The Washington Post revealed Tuesday that a full year ahead of the 2020 election, democracy advocates and constitutional scholars anticipated that President Donald Trump might turn his "little regard for the democratic traditions and constitutional norms" and act in conflict with the U.S. laws to maintain power.
"So the group considered a slew of hypothetical catastrophes," the report said about the 2019 conversations. "What do we do if a vigilante group takes over a major county tabulation facility and burns it to the ground? What do we do if there is a military coup?"
Oddly, the experts "were too quick" to "dismiss the outrageous and unlikely," the Post said, citing Democracy Fund's senior adviser Tammy Patrick. She previously served as an elections official in Maricopa County, Arizona.
"Either we were not creative enough or the norms of civility our nation has seen over centuries were not reliable enough," she said.
As Trump looks to consider running in the 2024 election, it raises concerns about the stability of democracy and the extent to which he could move to put further restrictions on it.
Over the past several weeks, Trump has continued his attacks on Republicans who refused to falsify the election or "find" votes that would hand him victory. He's now endeavoring to elect loyalists who would consider manipulating the election to hand him power.
"We're not forgetting 2020," Trump told his rally crowd at one rally. "The most corrupt election in the history of our country. Most corrupt election in the history of most countries, to be followed by an even more glorious victory in November of 2024."
The concern among the experts is that Trump will behave one way while his supporters will do the rest for him, as they did on Jan. 6 in the attempt to violently overthrow the U.S. Capitol and stop the certification of the electoral college vote.
"The threats to democracy that Trump critics envision are largely twofold," said the piece. "One real risk, they say, is that four years after the failed Jan. 6 insurrection, Trump and his supporters emerge in 2024 more sophisticated and successful in their efforts to steal an election."
"For me, the scary part is, in 2020, this was not a particularly sophisticated misinformation or disinformation campaign," said Homeland Security's election chief from 2018-2020. "We're talking about bamboo ballots and Italian satellites and dead dictators."
Masterson assumes that in the future, these campaigns will be far more detailed and strategic. He cited the California election in which the Republican candidate was already alleging the election was fraudulent before votes were even cast. The allegations erode trust in elections and he anticipates that it will continue to be a big part of elections. He called election disinformation is a growing "cottage industry of election delegitimization and pre-delegitimization."
The two-page memo from Trump lawyer John Eastman outlined a written plan that was shopped around the White House and ultimately presented to the president, vice president and staff in the Oval Office ahead of the Jan. 6 electoral college submissions. The plot anticipated that Mike Pence would then gavel Trump back into power.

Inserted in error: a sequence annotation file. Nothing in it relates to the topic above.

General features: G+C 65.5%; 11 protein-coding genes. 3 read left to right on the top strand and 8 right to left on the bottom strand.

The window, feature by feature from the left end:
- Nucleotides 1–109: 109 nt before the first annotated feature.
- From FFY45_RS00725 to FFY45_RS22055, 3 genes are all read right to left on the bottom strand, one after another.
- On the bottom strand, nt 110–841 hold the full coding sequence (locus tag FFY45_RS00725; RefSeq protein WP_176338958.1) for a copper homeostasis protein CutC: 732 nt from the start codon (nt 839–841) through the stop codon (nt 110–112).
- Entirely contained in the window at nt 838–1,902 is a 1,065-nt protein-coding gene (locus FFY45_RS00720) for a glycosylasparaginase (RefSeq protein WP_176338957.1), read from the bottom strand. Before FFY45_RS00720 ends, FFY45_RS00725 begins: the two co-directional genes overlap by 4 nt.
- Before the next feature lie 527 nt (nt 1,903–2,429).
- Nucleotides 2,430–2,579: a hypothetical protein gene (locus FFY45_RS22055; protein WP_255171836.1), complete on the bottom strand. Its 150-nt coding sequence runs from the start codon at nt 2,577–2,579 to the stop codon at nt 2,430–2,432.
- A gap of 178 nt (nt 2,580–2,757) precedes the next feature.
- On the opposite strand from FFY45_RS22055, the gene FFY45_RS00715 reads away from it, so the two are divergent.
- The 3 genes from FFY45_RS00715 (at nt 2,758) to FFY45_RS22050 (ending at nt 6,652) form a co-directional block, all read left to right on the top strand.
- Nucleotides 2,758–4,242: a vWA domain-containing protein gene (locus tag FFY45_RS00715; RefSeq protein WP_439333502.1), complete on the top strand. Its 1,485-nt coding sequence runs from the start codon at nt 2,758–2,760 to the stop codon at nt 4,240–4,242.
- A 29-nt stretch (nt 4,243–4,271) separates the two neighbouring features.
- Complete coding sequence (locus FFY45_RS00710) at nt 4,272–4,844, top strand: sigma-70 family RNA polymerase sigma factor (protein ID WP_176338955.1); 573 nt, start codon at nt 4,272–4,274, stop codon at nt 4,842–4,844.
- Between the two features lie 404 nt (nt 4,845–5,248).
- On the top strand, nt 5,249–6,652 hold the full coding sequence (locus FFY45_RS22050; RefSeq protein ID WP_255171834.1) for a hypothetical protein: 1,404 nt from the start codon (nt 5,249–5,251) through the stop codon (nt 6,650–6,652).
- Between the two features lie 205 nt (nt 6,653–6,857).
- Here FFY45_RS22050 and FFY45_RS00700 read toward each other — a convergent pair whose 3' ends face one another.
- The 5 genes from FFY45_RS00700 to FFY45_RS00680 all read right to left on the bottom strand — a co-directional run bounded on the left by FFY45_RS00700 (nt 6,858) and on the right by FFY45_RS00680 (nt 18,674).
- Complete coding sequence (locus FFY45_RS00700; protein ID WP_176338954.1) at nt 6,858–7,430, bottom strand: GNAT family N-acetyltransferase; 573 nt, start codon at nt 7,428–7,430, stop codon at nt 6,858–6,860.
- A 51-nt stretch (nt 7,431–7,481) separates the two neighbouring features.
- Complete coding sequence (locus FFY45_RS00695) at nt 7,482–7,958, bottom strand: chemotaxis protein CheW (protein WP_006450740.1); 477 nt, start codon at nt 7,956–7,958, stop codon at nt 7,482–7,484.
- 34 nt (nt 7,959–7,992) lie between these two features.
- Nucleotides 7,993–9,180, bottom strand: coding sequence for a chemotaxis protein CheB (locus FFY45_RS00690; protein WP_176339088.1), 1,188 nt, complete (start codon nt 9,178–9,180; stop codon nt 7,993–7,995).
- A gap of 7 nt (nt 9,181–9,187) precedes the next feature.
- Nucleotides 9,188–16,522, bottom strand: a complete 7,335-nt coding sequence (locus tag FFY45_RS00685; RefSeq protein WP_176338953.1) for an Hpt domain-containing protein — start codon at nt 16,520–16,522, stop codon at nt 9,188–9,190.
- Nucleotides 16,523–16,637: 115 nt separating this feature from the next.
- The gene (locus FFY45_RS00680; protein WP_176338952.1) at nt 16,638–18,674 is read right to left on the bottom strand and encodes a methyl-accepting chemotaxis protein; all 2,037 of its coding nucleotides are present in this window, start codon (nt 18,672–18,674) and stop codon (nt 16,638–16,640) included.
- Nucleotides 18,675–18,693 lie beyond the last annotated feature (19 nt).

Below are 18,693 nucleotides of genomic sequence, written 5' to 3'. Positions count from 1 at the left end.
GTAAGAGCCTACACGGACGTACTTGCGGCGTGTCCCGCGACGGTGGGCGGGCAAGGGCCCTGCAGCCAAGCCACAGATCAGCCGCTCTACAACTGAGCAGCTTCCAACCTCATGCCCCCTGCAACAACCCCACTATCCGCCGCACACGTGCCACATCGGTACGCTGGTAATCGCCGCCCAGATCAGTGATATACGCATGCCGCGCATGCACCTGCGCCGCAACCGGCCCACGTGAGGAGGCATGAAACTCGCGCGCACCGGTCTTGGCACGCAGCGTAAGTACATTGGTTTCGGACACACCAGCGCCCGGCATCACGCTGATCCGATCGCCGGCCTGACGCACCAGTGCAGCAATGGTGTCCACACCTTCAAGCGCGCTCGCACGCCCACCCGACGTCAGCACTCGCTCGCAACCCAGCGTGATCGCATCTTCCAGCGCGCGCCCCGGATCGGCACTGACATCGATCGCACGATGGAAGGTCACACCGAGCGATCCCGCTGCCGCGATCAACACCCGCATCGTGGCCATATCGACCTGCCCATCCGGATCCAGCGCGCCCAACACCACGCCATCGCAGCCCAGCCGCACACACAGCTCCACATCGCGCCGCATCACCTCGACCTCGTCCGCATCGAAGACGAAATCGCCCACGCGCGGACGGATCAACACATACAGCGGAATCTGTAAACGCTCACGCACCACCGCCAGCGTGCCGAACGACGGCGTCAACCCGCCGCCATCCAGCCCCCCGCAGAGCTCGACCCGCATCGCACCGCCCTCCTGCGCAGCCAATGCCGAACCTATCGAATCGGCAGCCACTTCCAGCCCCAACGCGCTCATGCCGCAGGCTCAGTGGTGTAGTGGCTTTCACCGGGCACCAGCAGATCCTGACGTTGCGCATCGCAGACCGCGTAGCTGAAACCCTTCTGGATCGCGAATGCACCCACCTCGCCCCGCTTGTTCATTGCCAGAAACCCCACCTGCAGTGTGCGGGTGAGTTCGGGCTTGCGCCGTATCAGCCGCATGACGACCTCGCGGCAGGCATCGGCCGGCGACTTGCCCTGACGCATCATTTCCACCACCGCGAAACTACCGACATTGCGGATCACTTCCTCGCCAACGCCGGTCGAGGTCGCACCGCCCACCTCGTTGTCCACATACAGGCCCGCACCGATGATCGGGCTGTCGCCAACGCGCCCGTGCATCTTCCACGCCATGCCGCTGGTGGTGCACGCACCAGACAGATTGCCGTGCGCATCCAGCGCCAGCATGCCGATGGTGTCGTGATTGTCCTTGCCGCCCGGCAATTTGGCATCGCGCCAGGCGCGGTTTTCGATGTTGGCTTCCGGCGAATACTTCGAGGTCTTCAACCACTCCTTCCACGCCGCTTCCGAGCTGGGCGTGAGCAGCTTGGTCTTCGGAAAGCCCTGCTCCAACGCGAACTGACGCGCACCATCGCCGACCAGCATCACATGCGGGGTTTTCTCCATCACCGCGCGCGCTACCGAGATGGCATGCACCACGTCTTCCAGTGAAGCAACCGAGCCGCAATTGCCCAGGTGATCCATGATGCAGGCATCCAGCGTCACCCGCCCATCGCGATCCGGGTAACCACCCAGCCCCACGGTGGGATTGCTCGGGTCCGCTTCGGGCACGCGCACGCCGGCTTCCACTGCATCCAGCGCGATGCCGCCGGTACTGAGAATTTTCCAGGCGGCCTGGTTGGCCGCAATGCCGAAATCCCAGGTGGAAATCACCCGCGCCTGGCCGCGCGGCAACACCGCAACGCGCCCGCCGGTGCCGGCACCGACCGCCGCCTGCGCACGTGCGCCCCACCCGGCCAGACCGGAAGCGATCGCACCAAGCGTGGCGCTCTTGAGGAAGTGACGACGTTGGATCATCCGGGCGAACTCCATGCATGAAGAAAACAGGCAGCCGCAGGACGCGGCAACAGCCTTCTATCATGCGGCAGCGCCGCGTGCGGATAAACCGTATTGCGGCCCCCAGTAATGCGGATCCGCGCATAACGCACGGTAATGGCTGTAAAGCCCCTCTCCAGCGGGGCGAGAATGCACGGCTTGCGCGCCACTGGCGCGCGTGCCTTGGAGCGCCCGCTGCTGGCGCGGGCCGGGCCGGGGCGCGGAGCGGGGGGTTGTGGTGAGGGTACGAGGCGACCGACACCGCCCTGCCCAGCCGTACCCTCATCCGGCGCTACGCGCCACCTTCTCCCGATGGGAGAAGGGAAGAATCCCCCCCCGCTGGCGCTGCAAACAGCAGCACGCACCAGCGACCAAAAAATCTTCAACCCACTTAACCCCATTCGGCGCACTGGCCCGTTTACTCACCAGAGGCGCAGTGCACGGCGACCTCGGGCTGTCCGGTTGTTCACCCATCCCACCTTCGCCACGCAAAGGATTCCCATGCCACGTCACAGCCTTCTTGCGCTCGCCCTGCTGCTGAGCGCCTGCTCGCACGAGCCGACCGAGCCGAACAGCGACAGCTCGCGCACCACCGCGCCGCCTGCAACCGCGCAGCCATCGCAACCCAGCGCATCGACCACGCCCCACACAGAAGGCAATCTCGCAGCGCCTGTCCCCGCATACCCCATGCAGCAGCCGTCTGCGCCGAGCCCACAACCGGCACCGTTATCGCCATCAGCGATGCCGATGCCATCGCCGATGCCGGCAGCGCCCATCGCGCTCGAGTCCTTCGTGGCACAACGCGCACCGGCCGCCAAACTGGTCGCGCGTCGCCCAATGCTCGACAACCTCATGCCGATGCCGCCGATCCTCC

"The second possible scenario experts envision is more insidious, they say, a sort of slow-boiling frog of American democracy. In this case, Trump — or an acolyte with similarly anti-democratic sensibilities — runs and wins legitimately in 2024, emerging newly emboldened and focused on retribution," said the report. "Then, the new president, intent on strengthening his own position and punishing critics, begins remaking the political and electoral system, using legal means to consolidate power and erode democratic institutions."
Harvard University professor Daniel Ziblatt, who co-authored "How Democracies Die," explained "that what we should be waiting for is fascists and communists marching in the streets, but nowadays, the ways democracies often die is through legal things at the ballot box — so things that can be both legal and antidemocratic at the same time."
The report also cited media personalities like Fox News host Tucker Carlson, who traveled to Hungary to prop up a leader who "has steadily chipped away at the linchpins of a liberal democratic system," characterized Freedom House president Michael Abramowitz.
The report also noted that Trump installed a set of Cabinet secretaries who the U.S. Senate didn't confirm and an attorney general Trump assumed would work for him and not the American people. He further anticipated that installing Supreme Court members also meant intervening and delivering him the presidency using the judiciary.
"These are soft guardrails that have constrained politicians in the past, and what the Trump administration has made clear is that we need to harden those guardrails," Ziblatt said. "If you look at how democracies get in trouble in other places, it's how executives once in office abuse their office, and I think people just don't want to think that Trump could get back into the presidency. There's a way in which we're not trying to think of the worst-case scenario, which is Trump gets reelected, but I think what we've learned is you have to prepare for the worst-case scenario."